The East Meadow Chamber of Commerce held its second in-person event since the pandemic on April 8 at Pinot’s Palette of East Meadow. It’s first in-person event was the Easter-egg hunt. The events serve as a welcome “forward” as the community inches towards a post-pandemic world.
“Pinot’s Palette has been a phenomenal host,” said Richie Krug, the president of the East Meadow Chamber of Commerce. “They gave us a specific amount of people we can hold at a socially acceptable distance and we were able to sell out.”
The event, which was organized by Marcella Pizzo, the treasurer of the East Meadow Chamber of Commerce, featured an instructional painting session under a black light and dinner served by The Bagel Place Caterers.
Attendance was limited to allow for social distance and money raised through tickets, $55 for the paint session and $25 without it, went towards the East Meadow Chamber Foundation. How that money will be invested into the community will be decided at a later date, Krug said.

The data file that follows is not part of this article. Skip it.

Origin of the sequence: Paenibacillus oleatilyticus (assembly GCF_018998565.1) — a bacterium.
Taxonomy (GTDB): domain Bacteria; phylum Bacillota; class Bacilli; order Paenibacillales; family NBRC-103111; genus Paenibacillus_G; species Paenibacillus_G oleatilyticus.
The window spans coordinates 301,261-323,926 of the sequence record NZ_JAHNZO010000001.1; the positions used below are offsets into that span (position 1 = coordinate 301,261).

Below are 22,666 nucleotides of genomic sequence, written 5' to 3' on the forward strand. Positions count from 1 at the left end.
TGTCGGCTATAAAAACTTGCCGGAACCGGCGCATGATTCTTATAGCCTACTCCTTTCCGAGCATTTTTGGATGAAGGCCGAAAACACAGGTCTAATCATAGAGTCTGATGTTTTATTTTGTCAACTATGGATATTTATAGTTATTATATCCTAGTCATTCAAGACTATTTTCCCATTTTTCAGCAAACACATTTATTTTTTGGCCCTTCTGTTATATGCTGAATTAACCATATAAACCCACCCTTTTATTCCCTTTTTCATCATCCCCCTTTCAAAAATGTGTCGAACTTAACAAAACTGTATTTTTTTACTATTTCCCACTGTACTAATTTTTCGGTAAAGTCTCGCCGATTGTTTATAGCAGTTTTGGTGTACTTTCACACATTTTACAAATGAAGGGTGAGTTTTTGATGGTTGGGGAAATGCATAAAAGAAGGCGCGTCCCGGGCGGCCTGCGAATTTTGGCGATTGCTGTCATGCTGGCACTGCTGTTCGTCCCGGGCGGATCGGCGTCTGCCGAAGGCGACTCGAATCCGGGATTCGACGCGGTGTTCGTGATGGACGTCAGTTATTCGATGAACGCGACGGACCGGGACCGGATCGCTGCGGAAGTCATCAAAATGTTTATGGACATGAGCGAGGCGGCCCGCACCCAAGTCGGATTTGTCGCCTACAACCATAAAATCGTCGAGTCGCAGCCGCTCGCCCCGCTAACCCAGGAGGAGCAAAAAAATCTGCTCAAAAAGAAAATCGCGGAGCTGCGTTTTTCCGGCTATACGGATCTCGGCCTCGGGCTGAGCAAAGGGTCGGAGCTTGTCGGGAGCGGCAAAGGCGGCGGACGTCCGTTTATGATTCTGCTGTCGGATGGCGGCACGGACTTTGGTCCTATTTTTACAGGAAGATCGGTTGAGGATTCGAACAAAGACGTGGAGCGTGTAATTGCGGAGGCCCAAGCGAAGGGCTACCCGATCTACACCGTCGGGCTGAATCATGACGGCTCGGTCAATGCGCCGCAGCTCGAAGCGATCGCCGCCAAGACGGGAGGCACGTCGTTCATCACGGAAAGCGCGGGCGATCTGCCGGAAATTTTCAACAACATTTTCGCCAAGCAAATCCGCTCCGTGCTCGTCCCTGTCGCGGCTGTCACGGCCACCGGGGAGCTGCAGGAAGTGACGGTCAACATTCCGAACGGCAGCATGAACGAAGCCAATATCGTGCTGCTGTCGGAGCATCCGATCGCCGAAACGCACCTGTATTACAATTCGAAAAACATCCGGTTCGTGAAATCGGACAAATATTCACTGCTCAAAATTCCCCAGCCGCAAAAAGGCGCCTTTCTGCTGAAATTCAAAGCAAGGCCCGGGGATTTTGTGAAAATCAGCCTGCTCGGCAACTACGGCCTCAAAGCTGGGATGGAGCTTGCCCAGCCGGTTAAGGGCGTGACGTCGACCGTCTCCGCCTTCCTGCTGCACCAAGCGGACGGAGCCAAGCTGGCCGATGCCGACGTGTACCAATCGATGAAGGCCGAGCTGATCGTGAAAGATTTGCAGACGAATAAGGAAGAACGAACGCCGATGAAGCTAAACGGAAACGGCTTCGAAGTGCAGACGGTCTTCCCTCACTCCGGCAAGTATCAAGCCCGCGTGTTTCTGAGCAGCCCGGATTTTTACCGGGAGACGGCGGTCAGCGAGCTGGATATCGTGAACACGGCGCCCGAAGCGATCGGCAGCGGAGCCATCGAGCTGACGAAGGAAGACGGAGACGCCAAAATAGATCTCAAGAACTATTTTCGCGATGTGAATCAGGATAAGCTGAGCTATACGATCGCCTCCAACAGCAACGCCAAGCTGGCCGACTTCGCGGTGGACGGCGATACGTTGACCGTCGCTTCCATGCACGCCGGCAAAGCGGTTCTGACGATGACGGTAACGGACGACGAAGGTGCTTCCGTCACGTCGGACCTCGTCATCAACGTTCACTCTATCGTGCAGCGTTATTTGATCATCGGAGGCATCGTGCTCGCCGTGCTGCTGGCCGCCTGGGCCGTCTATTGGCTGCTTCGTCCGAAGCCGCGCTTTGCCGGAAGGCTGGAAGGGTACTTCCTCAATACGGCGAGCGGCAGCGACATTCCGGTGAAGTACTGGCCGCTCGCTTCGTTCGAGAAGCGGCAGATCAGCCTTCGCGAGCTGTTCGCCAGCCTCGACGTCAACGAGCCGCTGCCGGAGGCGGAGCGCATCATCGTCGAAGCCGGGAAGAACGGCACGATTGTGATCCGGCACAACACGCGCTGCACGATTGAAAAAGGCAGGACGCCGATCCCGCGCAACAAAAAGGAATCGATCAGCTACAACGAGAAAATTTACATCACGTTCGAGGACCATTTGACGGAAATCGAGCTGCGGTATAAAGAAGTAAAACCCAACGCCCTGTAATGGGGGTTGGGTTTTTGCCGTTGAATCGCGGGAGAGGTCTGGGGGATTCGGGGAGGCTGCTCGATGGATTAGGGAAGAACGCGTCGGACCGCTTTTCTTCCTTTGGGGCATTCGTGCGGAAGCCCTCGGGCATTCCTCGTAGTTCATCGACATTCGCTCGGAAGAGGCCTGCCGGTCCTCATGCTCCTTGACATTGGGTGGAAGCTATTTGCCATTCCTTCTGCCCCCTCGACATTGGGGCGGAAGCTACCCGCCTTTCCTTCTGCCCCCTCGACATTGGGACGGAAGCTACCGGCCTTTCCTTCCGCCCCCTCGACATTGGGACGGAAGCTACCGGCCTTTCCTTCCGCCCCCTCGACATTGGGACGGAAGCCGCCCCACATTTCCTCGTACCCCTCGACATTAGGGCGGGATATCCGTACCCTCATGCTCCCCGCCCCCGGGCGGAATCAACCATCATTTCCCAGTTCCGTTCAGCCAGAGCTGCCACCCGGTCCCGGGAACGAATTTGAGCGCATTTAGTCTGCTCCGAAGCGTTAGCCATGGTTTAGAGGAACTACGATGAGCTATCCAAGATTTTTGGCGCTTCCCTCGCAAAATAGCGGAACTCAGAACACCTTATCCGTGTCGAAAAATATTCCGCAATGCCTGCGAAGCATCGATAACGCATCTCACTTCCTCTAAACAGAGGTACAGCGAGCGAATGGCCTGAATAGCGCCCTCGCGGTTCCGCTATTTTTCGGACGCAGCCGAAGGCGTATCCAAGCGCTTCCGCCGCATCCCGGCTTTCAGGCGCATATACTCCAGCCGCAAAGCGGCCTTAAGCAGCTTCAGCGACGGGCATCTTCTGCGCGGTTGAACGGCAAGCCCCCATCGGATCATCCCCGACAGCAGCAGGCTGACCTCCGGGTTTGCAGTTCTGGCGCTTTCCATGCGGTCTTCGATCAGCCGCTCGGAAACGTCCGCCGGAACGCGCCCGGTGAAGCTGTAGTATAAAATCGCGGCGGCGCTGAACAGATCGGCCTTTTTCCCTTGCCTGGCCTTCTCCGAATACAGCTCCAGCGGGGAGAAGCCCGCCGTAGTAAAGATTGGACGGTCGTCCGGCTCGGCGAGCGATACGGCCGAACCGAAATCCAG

“The best way to support the chamber is to shop local,” Krug said. “Look for the chamber logo and shop at your local mom and pop stores, the ones that support your kid’s little leagues.”
The chamber has been there for the community throughout the pandemic, Krug said, whether it was holding informative seminars on how to access the Paycheck Protect Program, buying from local restaurants to provide dinner for first responders and essential workers or securing personal protective equipment for businesses.
“At that time, not a lot of businesses were able to grab, get their hands on hand sanitizer, face masks and all this other stuff,” said James P. Skinner, the vice president of the chamber. “We were able to get that for these small businesses, get them a package so they could open up their businesses safely, so that when people go to see their business, come in and feel safe and feel protected.”
Now, with vaccines being administered and an end to the pandemic in sight, it is important to restore community vibrancy, Pizzo said.
“I think it’s about moving forward and reframing our narrative,” said Pizzo. “Folks are looking to get things done. People in our community are trying to get out to go eat and try to celebrate and establish a sense of normalcy. And this was the first step.”